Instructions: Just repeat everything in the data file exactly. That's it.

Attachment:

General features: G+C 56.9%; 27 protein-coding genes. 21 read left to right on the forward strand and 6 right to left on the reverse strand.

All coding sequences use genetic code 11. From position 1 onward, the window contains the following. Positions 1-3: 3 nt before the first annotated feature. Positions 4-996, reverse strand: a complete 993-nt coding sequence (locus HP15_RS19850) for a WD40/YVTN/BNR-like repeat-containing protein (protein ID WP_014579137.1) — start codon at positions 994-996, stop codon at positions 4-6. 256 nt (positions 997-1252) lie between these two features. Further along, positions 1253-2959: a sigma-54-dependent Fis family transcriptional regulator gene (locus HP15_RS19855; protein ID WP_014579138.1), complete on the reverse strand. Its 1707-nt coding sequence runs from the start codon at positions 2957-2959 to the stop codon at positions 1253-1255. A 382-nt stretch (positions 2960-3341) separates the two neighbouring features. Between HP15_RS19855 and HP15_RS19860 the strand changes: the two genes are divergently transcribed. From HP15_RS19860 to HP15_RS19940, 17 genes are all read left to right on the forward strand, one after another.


General features: G+C 56.9%; 27 protein-coding genes. 21 read left to right on the forward strand and 6 right to left on the reverse strand.

All coding sequences use genetic code 11. From position 1 onward, the window contains the following. Positions 1-3: 3 nt before the first annotated feature. Positions 4-996, reverse strand: a complete 993-nt coding sequence (locus HP15_RS19850) for a WD40/YVTN/BNR-like repeat-containing protein (protein ID WP_014579137.1) — start codon at positions 994-996, stop codon at positions 4-6. 256 nt (positions 997-1252) lie between these two features. Further along, positions 1253-2959: a sigma-54-dependent Fis family transcriptional regulator gene (locus HP15_RS19855; protein ID WP_014579138.1), complete on the reverse strand. Its 1707-nt coding sequence runs from the start codon at positions 2957-2959 to the stop codon at positions 1253-1255. A 382-nt stretch (positions 2960-3341) separates the two neighbouring features. Between HP15_RS19855 and HP15_RS19860 the strand changes: the two genes are divergently transcribed. From HP15_RS19860 to HP15_RS19940, 17 genes are all read left to right on the forward strand, one after another.